Please recycle your waste paper, bottles, and cans. There are recycling bins in all the hallways of the buildings on campus. If there is one thing that geology teaches us, it is that the Earth is a finite planet with finite resources. Studying the Earth should motivate us to preserve it.

Lab preparation schedule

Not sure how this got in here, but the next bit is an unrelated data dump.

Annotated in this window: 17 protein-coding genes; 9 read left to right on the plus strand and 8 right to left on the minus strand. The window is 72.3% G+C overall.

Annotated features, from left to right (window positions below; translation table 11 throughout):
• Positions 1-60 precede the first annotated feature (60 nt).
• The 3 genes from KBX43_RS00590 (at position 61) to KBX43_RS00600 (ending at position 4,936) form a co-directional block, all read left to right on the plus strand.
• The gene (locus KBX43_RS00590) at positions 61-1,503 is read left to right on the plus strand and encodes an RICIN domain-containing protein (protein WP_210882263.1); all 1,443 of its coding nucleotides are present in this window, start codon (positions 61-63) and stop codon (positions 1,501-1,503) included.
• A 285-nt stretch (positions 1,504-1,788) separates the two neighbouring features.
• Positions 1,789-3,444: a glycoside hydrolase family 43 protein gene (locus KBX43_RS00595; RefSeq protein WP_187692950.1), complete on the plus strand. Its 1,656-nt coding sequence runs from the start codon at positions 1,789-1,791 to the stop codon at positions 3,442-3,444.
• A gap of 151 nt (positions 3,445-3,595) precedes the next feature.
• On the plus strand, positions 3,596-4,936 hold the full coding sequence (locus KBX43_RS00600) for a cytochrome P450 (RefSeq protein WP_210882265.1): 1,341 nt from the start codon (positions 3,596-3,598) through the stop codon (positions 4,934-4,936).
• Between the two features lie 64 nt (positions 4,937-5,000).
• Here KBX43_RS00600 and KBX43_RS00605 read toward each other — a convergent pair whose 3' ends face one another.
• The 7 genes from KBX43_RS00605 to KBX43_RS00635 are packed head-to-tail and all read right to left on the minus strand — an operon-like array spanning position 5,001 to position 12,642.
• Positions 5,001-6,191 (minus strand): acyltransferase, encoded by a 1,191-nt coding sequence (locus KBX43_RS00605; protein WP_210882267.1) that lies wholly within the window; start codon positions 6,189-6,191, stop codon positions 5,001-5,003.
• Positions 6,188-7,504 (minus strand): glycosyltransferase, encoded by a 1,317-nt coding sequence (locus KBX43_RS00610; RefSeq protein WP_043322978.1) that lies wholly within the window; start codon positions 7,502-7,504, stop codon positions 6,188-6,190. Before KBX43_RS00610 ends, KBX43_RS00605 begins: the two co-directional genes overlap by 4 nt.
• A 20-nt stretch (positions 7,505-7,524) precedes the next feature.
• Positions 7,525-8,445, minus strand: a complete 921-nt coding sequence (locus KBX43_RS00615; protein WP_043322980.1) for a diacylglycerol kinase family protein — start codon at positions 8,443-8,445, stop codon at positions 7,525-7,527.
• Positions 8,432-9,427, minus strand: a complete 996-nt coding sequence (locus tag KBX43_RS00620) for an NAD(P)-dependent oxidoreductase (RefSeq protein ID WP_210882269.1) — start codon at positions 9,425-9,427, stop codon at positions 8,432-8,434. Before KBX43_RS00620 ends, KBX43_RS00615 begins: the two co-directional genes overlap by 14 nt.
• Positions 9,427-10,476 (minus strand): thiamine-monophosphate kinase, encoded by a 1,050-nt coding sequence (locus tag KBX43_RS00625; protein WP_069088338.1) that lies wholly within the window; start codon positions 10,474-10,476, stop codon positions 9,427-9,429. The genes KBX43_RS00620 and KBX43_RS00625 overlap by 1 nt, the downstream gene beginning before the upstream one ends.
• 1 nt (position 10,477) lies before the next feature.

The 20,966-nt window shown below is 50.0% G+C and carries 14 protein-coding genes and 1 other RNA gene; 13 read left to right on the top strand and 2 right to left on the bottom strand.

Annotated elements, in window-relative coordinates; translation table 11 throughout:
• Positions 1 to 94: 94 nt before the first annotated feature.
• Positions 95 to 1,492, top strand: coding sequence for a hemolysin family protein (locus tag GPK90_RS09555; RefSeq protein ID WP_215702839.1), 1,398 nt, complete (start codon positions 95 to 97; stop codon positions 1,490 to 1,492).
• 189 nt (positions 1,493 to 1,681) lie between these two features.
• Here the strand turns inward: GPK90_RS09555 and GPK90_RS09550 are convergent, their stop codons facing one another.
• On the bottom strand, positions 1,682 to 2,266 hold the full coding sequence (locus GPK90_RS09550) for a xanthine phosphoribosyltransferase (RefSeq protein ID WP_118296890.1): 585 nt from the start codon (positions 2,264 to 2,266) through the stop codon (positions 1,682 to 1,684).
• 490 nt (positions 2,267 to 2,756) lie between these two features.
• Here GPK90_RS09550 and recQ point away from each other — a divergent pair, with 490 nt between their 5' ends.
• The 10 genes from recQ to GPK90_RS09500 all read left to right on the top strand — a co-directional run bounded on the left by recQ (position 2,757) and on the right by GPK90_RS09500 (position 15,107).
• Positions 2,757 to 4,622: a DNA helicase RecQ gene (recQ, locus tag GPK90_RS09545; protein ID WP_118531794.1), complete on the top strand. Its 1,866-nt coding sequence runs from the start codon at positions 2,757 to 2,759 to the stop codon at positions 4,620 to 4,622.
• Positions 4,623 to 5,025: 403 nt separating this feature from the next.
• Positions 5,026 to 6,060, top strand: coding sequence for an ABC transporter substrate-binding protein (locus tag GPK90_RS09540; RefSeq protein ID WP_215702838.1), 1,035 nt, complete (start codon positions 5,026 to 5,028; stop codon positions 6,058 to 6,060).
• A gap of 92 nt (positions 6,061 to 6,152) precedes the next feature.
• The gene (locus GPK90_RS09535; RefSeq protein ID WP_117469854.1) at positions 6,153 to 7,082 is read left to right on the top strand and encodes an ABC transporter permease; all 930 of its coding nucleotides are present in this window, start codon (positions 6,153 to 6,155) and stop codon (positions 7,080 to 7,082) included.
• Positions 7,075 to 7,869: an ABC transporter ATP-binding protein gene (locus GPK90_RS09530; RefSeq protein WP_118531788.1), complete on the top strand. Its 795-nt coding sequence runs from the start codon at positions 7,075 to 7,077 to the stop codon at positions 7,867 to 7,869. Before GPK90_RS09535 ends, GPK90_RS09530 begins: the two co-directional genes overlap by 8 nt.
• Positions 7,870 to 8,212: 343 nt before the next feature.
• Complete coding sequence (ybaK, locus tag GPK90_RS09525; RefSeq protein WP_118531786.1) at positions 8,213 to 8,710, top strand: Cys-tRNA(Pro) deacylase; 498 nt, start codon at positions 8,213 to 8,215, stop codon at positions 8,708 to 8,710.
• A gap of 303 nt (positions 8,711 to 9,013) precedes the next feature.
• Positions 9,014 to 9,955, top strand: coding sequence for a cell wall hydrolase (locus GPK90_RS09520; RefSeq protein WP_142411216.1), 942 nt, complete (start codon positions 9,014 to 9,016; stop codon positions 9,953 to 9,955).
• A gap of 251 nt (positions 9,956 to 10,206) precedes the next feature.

"Tell me and I forget; teach me and I remember; involve me and I learn." -- Benjamin Franklin (always bring your textbook, a pencil, and lab manual to each lab!) PLATE TECTONICS & THE ORIGIN OF MAGMA. Review textbook Chapter 2 and lab manual Chapter 2. A calculator will be helpful. MINERAL PROPERTIES & IDENTIFICATION Prepare by reviewing your lecture notes, lab manual (Ex. 3) and text book (Ch. 3), and especially studying identification tables and figures on lab manual p. 63-70. Questions correspond to numbers found in each container in the lab; answer each question completely in spaces provided. IGNEOUS PROCESSES & ROCK IDENTIFICATION Please prepare by reading Chapters 4 & 5 in the textbook and Ex. 5 in the lab manual, and by reviewing lecture notes and any classification sheets distributed in class. SEDIMENTARY ROCKS, PROCESSES, & ENVIRONMENTS Please prepare by reading Ch. 6 in the textbook and Ex. 6 in the lab manual, and by reviewing your notes plus any classification sheets distributed in class. METAMORPHIC PROCESSES & ROCK IDENTIFICATION Please prepare by reading Ch. 7 in the textbook and Ex. 7 in the lab manual. Lab manual Figs. 7.1-7.17 are most crucial to review. Also review your lecture notes plus the classification sheets distributed in class. LAB PRACTICAL I Individual effort Review all preceding laboratory preparation materials and past lab submittals. Be sure to bring ALL your classification sheets and handouts; I will supply mineral ID tables. EARTHQUAKES: To prepare for this lab, please read Chapter 16 in your lab manual (page 291-302), and also Chapter 8 in your textbook. You will have to interpret seismograms and use the Three Circle Method to pinpoint the location of an earthquake's epicenter. GEOLOGIC DATING In order to complete this lab, you should first study lab manual Ch. 8 pg. 151-164, as well as textbook Ch. 10. GOOGLE EARTH LAB A handout will be provided, asking you to download Google Earth and use it to answer questions about several large-scale geologic and geographic features. This is a take-home "lab" assignment ­ you will do it on your own time, outside of class. TOPOGRAPHIC MAPS I